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Climate of the Past An interactive open-access journal of the European Geosciences Union
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CP | Articles | Volume 16, issue 2
Clim. Past, 16, 799–818, 2020
https://doi.org/10.5194/cp-16-799-2020
© Author(s) 2020. This work is distributed under
the Creative Commons Attribution 4.0 License.
Clim. Past, 16, 799–818, 2020
https://doi.org/10.5194/cp-16-799-2020
© Author(s) 2020. This work is distributed under
the Creative Commons Attribution 4.0 License.

Research article 30 Apr 2020

Research article | 30 Apr 2020

Relationships between low-temperature fires, climate and vegetation during three late glacials and interglacials of the last 430 kyr in northeastern Siberia reconstructed from monosaccharide anhydrides in Lake El'gygytgyn sediments

Elisabeth Dietze et al.

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Status: closed
Status: closed
AC: Author comment | RC: Referee comment | SC: Short comment | EC: Editor comment
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Peer review completion

AR: Author's response | RR: Referee report | ED: Editor decision
ED: Reconsider after major revisions (05 Feb 2020) by Zhengtang Guo
AR by Elisabeth Dietze on behalf of the Authors (19 Feb 2020)  Author's response
ED: Referee Nomination & Report Request started (24 Feb 2020) by Zhengtang Guo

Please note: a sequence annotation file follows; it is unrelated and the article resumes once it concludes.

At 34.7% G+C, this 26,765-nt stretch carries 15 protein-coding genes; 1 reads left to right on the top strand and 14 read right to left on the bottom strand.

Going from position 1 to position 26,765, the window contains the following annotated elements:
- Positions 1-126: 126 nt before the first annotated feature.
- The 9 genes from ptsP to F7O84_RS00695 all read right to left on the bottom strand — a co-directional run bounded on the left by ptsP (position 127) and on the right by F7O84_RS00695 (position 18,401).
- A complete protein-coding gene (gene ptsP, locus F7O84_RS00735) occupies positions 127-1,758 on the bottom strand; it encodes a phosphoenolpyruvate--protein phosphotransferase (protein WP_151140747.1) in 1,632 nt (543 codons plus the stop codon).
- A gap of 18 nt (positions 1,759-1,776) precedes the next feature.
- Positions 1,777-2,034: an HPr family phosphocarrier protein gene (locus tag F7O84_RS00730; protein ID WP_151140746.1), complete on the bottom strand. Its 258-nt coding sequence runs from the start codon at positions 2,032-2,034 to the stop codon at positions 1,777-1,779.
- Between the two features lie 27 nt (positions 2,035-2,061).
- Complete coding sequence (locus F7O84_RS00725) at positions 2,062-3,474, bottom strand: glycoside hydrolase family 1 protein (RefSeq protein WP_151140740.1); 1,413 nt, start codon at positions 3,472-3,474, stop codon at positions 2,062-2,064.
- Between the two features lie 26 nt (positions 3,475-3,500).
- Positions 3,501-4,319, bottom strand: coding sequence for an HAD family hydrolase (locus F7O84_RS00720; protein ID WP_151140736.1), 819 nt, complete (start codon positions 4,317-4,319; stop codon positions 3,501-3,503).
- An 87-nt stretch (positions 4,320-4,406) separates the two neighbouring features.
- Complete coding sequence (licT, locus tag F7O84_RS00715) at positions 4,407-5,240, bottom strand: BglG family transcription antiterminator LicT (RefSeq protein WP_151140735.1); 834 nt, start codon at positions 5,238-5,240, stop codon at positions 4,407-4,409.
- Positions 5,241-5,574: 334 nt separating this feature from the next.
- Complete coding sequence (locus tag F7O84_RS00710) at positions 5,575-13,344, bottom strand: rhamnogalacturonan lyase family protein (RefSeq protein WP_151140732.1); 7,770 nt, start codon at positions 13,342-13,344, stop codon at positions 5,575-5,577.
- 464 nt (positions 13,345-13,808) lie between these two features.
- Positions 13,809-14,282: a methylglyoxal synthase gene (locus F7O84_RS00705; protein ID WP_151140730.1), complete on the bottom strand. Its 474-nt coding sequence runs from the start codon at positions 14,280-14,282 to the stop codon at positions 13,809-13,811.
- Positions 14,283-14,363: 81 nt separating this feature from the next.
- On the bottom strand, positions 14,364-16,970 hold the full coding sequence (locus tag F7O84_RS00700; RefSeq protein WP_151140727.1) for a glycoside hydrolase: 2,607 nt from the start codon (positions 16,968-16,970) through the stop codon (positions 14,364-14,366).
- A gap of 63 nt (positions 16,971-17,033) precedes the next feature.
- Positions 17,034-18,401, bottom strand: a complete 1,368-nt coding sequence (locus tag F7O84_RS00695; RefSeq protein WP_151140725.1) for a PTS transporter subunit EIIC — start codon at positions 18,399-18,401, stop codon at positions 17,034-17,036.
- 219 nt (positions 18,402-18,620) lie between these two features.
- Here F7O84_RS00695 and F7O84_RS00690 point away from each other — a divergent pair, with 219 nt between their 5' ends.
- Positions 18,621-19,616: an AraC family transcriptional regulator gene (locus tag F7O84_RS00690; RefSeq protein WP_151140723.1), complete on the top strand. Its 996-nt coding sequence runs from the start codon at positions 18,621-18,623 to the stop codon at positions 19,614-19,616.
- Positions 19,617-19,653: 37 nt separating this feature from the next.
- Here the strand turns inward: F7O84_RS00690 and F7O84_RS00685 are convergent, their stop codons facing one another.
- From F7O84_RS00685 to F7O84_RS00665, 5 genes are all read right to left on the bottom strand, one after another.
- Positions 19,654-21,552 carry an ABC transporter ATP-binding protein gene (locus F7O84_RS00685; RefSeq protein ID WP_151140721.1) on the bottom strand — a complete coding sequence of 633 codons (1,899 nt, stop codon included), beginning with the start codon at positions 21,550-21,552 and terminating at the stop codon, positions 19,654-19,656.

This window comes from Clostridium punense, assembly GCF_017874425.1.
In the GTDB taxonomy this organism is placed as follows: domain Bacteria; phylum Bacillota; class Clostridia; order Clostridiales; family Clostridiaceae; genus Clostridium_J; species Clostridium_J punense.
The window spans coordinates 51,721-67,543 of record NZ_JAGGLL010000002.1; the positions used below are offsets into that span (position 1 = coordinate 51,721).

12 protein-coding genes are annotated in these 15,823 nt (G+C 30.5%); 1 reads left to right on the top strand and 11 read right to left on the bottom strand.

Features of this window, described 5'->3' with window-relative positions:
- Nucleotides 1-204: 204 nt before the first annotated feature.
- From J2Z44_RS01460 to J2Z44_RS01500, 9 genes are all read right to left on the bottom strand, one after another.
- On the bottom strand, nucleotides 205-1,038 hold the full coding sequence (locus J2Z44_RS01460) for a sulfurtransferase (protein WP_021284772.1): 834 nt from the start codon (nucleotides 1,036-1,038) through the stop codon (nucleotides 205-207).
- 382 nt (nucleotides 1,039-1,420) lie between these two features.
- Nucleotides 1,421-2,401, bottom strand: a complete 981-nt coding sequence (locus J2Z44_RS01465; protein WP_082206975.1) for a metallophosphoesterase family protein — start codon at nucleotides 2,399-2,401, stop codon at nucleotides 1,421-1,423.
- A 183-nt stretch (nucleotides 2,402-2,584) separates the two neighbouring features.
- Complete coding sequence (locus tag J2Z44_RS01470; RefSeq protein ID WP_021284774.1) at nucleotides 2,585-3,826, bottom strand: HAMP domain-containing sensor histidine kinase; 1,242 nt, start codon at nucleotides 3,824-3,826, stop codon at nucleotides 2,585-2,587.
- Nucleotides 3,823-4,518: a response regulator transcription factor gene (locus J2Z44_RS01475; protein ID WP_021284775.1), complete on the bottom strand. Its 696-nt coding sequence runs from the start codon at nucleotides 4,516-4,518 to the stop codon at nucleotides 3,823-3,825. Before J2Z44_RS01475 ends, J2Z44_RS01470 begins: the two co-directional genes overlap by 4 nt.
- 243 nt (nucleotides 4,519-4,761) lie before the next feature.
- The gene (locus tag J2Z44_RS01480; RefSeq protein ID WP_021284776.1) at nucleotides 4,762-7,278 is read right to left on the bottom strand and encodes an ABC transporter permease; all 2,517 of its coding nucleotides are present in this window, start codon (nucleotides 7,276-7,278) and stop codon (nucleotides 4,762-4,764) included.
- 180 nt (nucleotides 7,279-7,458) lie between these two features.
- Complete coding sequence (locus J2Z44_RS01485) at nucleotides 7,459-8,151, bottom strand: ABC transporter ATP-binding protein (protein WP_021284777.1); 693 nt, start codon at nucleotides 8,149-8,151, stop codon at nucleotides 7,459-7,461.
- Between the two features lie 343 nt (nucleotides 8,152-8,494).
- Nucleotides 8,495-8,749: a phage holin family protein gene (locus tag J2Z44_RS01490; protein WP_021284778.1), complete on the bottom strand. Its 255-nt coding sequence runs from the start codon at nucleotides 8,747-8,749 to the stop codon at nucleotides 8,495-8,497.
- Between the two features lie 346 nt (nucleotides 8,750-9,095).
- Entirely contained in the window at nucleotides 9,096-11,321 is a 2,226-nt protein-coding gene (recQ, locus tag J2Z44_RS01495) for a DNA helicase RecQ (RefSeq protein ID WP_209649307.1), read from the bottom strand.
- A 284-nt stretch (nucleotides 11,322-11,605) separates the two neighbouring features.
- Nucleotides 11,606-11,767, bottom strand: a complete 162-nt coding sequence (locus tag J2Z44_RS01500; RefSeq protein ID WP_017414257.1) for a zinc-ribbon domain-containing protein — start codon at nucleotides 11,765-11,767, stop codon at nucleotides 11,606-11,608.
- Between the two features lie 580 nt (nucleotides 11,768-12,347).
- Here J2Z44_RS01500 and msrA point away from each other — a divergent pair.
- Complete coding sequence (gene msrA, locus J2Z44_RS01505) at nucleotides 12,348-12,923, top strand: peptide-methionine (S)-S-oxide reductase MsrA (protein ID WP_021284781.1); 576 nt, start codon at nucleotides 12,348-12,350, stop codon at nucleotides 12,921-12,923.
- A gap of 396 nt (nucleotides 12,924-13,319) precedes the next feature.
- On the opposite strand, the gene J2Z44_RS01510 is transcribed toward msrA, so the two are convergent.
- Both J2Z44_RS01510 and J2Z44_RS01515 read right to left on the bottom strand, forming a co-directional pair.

RR by Anonymous Referee #1 (04 Mar 2020)
RR by John Dodson (15 Mar 2020)
ED: Publish as is (16 Mar 2020) by Zhengtang Guo
Publications Copernicus
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Short summary
Long-term climate change impacts on fire, vegetation and permafrost in the Arctic are uncertain. Here, we show the high potential of organic compounds from low-temperature biomass burning to serve as proxies for surface fires in lake deposits. During warm periods of the last 430 000 years, surface fires are closely linked to the larch taiga forest with its moss–lichen ground vegetation that isolates the permafrost. They have reduced in warm–wet, spruce–dominated and cool–dry steppe environments.
Long-term climate change impacts on fire, vegetation and permafrost in the Arctic are uncertain....
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